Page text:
Amplified Light and Modulated Looking: Histories of Small Screen ExperimentationFri, Oct 24, 2014, 12:00 am
142 Dwinelle Hall
Haidee Wasson - Associate Professor, Film Studies; Mel Hoppenheim School of Cinema, Concordia University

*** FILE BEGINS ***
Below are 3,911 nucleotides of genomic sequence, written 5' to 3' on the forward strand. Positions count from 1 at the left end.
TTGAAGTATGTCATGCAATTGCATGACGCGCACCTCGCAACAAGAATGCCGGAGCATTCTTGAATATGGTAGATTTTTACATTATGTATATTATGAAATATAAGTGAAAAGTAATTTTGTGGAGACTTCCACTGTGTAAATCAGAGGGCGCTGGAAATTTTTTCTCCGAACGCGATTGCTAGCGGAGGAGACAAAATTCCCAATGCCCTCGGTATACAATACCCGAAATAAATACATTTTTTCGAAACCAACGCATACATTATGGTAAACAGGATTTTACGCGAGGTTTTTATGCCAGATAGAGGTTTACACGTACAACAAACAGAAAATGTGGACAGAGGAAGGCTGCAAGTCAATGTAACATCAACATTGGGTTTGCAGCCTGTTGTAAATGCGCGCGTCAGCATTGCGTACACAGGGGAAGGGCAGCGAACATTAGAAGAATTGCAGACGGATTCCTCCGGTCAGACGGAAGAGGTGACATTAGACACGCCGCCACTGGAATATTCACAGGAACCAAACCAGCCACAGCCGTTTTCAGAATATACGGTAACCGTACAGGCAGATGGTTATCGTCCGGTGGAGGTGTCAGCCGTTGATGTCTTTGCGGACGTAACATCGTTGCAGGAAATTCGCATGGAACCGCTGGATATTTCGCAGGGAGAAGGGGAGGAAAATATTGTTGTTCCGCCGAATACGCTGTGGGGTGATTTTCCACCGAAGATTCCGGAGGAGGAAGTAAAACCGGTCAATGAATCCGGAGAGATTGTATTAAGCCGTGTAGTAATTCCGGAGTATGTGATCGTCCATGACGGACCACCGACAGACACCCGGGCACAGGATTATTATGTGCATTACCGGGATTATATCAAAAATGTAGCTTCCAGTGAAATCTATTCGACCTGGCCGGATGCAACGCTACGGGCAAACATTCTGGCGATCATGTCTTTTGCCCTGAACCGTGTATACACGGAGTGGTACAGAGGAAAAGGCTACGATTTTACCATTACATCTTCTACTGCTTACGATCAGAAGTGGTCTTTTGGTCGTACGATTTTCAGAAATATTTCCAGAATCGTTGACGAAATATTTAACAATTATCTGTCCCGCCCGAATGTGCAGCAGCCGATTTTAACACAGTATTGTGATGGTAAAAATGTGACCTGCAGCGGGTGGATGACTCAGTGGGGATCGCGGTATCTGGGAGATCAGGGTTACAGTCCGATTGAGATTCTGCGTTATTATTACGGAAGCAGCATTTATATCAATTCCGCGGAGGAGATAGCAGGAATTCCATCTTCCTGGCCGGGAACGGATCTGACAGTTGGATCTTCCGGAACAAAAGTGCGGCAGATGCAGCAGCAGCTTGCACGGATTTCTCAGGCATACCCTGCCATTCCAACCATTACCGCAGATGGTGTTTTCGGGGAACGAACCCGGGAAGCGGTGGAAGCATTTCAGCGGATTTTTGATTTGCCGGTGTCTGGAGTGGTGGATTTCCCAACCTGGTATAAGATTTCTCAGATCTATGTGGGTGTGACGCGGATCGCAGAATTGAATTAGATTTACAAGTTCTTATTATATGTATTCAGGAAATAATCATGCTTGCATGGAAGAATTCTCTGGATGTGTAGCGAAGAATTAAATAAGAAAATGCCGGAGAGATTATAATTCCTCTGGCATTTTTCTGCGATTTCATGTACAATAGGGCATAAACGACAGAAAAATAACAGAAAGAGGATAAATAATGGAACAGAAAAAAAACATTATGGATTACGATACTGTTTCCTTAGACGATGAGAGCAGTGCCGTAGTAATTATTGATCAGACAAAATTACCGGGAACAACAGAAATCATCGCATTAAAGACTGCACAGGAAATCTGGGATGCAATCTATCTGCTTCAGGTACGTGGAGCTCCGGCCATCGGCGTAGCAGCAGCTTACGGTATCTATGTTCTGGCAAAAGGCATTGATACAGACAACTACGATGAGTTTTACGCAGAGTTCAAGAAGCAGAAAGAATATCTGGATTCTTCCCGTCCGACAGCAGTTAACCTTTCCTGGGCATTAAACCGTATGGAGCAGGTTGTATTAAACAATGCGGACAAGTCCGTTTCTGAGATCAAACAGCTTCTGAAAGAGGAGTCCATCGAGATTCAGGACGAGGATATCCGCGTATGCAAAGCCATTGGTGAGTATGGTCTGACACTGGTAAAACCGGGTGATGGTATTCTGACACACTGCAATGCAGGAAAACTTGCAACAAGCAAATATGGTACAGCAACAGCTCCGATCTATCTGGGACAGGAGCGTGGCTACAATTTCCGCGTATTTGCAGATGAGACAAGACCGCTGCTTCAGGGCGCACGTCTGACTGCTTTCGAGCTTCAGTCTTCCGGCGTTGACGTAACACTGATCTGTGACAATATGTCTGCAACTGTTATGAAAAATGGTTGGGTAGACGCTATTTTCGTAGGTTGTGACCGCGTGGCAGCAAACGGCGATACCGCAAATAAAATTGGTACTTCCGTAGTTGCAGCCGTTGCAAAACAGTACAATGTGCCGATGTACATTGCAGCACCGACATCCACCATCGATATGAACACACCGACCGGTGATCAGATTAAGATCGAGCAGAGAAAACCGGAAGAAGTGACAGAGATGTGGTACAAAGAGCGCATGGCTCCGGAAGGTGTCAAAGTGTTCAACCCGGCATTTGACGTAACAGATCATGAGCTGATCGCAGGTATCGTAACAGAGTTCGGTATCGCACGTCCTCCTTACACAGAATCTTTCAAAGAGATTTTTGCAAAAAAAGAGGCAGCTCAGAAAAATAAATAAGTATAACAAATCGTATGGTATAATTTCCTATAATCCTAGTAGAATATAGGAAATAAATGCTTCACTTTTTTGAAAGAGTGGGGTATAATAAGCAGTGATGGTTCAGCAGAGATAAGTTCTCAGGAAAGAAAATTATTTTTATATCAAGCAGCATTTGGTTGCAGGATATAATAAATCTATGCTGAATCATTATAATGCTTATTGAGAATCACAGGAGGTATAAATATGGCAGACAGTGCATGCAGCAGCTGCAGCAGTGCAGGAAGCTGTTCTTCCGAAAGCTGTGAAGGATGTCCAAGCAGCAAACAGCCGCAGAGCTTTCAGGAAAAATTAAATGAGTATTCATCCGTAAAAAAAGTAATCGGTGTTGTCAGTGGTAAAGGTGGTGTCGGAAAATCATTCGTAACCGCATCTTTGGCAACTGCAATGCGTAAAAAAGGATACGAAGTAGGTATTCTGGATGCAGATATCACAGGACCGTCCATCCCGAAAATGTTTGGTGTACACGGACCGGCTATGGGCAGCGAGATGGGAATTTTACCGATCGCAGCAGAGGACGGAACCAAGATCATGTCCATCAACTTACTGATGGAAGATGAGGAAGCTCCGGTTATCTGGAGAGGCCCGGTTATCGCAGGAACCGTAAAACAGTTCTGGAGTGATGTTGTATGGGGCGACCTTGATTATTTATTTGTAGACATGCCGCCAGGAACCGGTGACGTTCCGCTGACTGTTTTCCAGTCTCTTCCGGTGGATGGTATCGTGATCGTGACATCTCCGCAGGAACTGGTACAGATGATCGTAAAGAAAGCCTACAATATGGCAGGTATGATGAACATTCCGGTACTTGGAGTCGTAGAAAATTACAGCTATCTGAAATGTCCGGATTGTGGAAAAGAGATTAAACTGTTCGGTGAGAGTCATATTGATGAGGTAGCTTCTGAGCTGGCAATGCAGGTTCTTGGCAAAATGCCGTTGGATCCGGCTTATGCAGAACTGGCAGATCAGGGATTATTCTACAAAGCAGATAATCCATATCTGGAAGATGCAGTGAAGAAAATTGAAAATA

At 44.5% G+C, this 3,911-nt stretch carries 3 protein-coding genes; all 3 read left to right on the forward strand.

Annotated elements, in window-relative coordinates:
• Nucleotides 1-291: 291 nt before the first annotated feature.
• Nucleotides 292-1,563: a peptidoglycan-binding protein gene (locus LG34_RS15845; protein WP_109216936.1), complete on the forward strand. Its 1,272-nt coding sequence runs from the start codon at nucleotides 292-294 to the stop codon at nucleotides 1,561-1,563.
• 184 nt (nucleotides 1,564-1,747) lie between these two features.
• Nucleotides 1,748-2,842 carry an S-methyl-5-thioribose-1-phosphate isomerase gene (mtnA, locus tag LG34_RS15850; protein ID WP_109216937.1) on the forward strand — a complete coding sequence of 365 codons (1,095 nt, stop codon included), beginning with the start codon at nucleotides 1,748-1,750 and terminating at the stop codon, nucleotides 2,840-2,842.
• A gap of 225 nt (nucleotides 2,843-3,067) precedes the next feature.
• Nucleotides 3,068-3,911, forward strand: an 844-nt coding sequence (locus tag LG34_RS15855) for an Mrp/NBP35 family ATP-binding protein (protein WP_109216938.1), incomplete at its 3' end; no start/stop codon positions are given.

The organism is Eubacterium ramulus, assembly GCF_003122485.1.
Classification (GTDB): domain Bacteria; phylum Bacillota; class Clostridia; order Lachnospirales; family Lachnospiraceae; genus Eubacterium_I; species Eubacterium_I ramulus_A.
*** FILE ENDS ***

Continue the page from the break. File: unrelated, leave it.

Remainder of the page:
The history of portable film projectors offers us a very different view of what cinema has been — not big but small, not only moving but also still, permanent but just as often provisional. Through the lens of the portable projector and its small screen, cinema’s apparatus has long been less a singular ideal and more an iterative process, serving a range of aesthetic experiments, epistemological projects, corporate and governmental mandates. This presentation will provide a framework for thinking about what it means to integrate portability into our assumptions about cinema’s past, using a cluster of case studies beginning in 1939 and ending in 1959. Particular attention will be paid to the specific dynamics of the portable projected image, with a particular focus on the dynamics of light.This will include an examination of a number of consumer and military experiments with daylight cinema, rear-projection boxes and cones, ceiling cinema and immersive cinema.